In the past two articles of this series, we have looked over surprising aspects of procrastination, how it can have vastly different manifestations and motives in different people and overall tried to highlight the PRO in procrastination. This third article takes a different approach to the subject. We are going to start on a journey of figuring out if procrastination can be overcome. Since procrastination is my choice of self-destructive behaviour, and I have yet to cure it over the course of the first two articles, I have no choice but to subject the reader to another incursion into the research on procrastination and my biased commentary on the findings in the literature.
A plague of the mind?
To come to a conclusion on whether people can overcome procrastination, we must first understand the root cause of it. Is procrastination simply a bad habit, or does it have to do with our decision-making process?
Well… yes. Both. And more! Scientists Norman Milgram, Gila Batori and Doron Mowrer determine five categories of procrastination behaviour: life routine procrastination, decisional procrastination, neurotic procrastination, compulsive procrastination, and academic procrastination. The first category refers to having trouble scheduling and sticking to a schedule for repeating chores, such as vacuuming; the second is the inability to make timely decisions, like deciding what your thesis subject is going to be; neurotic procrastination is postponing major life decisions such as changing your major; compulsive procrastination is the convergence of both decisional and life routine procrastination; and lastly, the one we are most familiar with – academic procrastination.
Procrastination goes beyond efficient time management, as procrastinators have a hard time being certain about their priorities, goals and long-term objectives.
While there is some overlap between these categories, and one person could engage in more than one type of procrastination, this goes to show the severity of the issue. Procrastination goes beyond efficient time management, as procrastinators have a hard time being certain about their priorities, goals and long-term objectives.
And the cause is way deeper in the way we see ourselves and the world around us. It all comes down to a low level of self-worth that creates negative self-talk, frustration and hostility. Seeing that procrastination is only the surface level result of such embedded negative cognitive styles, it feels unlikely to be shaken off.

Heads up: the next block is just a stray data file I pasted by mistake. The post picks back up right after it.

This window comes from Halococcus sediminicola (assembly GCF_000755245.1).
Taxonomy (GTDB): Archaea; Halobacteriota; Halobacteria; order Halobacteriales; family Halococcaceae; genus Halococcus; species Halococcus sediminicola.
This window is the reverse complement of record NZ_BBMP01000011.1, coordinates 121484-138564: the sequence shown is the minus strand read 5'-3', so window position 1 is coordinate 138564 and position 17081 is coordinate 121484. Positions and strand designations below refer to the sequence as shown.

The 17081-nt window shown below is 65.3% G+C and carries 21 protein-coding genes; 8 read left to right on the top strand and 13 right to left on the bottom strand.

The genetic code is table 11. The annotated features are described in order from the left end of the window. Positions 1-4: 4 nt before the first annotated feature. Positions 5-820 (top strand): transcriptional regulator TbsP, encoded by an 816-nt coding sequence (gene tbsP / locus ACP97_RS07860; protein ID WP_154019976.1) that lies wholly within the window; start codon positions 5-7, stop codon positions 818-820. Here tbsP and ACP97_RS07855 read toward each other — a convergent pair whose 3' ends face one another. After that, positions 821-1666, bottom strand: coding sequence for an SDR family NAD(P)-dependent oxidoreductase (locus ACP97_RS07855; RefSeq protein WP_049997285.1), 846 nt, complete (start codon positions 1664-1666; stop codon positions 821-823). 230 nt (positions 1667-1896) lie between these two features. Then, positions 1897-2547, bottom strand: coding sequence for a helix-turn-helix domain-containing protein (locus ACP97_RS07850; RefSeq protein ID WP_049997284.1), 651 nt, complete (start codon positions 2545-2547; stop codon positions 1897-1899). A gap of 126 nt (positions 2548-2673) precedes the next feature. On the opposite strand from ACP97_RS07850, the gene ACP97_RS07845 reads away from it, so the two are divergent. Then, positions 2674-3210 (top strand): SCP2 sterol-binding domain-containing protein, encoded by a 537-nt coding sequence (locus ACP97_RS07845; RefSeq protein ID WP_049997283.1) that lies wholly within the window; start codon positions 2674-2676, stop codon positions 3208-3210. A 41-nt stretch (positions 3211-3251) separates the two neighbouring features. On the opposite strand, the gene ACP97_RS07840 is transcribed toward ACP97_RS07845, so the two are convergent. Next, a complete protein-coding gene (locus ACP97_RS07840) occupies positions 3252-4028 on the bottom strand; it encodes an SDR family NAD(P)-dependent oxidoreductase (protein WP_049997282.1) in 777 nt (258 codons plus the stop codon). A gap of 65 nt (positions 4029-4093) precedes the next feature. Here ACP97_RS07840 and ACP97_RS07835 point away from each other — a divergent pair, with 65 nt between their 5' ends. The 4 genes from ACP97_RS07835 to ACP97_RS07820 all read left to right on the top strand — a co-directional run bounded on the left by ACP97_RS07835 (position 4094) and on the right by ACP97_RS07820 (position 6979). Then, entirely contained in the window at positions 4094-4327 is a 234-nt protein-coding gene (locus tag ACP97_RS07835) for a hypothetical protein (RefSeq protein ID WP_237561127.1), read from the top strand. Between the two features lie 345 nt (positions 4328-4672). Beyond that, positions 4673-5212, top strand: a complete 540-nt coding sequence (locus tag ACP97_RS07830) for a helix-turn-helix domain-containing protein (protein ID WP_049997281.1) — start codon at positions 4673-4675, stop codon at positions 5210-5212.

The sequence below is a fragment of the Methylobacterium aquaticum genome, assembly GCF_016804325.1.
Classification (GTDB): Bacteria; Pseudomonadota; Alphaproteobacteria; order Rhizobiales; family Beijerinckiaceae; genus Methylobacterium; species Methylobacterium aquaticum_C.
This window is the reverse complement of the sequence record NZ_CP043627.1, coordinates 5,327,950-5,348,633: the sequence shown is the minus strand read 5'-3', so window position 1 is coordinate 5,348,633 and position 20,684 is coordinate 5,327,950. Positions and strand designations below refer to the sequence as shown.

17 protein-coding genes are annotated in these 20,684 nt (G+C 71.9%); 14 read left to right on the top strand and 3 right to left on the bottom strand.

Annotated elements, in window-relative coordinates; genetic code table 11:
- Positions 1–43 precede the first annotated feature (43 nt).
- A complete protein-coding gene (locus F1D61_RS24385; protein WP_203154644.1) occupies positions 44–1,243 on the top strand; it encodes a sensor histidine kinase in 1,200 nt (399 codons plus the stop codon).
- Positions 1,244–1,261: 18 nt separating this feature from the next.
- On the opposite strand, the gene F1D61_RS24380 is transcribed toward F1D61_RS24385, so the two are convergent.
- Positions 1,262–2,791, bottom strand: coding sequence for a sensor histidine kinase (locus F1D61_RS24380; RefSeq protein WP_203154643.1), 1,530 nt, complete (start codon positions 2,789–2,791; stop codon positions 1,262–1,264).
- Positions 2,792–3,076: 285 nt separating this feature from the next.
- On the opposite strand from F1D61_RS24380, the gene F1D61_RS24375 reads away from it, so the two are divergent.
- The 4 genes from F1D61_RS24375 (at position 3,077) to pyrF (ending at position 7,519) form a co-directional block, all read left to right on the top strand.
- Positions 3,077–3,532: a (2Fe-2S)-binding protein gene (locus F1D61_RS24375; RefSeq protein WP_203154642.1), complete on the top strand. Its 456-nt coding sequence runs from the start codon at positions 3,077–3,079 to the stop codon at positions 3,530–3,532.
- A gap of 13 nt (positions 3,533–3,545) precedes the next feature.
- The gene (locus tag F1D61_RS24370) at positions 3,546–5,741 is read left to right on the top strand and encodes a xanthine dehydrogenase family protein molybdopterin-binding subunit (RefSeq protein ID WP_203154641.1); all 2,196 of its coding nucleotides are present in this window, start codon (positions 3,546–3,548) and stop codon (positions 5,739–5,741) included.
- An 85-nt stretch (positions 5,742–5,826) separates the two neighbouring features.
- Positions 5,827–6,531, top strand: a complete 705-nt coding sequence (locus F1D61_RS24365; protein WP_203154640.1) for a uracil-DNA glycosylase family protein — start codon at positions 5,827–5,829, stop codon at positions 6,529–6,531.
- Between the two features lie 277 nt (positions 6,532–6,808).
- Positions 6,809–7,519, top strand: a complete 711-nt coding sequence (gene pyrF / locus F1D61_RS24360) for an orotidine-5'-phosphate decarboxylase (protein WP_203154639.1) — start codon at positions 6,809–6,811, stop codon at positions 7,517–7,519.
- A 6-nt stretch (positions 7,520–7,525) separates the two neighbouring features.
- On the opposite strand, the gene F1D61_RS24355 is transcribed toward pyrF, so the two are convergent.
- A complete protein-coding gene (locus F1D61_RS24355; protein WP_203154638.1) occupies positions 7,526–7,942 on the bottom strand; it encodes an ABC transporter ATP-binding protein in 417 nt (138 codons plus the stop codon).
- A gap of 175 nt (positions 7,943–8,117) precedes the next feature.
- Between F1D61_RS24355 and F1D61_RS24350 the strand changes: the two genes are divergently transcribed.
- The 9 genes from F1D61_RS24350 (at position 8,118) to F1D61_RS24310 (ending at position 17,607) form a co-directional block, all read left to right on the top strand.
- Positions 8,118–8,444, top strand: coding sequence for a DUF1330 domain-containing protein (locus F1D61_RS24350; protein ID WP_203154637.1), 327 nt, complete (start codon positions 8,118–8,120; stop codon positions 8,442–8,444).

Wendelien van Eerdea and Katrin Klingsieck set out to find out whether procrastination is escapable by comparing 24 procrastination interventions, and their research is enlightening. It appears that all procrastination interventions can be classified as having one of the following three strategies: they either aim to train self-regulatory skills, to improve self-efficacy or by organizing social support.
The first strategic approach leans into the realm of productivity self-help books. The focus is not on curing procrastination, but on preventing it from happening. Learning and applying time management, goal definition and focus techniques will achieve that.
The second one is more on the slogan side of things. Think “You can do it” but more academic. It might sound silly, but as a procrastinator myself, I can admit that I find some tasks daunting and lose all hope that I could ever see those through. So, self-efficacy is a big component of procrastination: if you don’t believe you can do it, you simply won’t.
The most efficient ones, though, were those that aimed to treat the core of procrastination as mentioned in the beginning: negative cognitive styles.
The third one is by far the most obvious. Both in its implementation and in its results. It is based on external factors (such as feeling understood, or ashamed of your behaviour) and seeing the way out. More than that, though this method, procrastination is given the gravitas it deserves. Organizing support groups for chronic procrastinators sets this less as slacking on your duties and more as a disorder people need help for.
All in all, the meta-analysis conducted by Wendelien van Eerdea and Katrin Klingsieck shows that all interventions worked. The most efficient ones, though, were those that aimed to treat the core of procrastination as mentioned in the beginning: negative cognitive styles. In other words, the participants were asked to look within and observe their thoughts surrounding their inability to perform tasks. Which ones are functional or dysfunctional? How can our dysfunctional thoughts be corrected? Lastly, how can those corrected thoughts be translated into action?
To answer all those questions without waiting to be recruited for an intervention, I highly recommend the Skillshare course by Ali Abdaal: Productivity Masterclass. Beyond the productivity-driven narrative, the course also challenges you to do some healthy introspection. Finding out what you are trying to avoid with the phrase “I don’t have time”, or encouraging you to pinpoint the habits that keep you from achieving your goals, makes this course a good alternative to interventions as those discussed above.
The fact that you know you are not alone in watching the course and seeing other people’s reflections is an added bonus since it creates this sense of community. A feeling proved to help with procrastination issues.
Cover: Ali Kazal
Edited by: Carolina Alves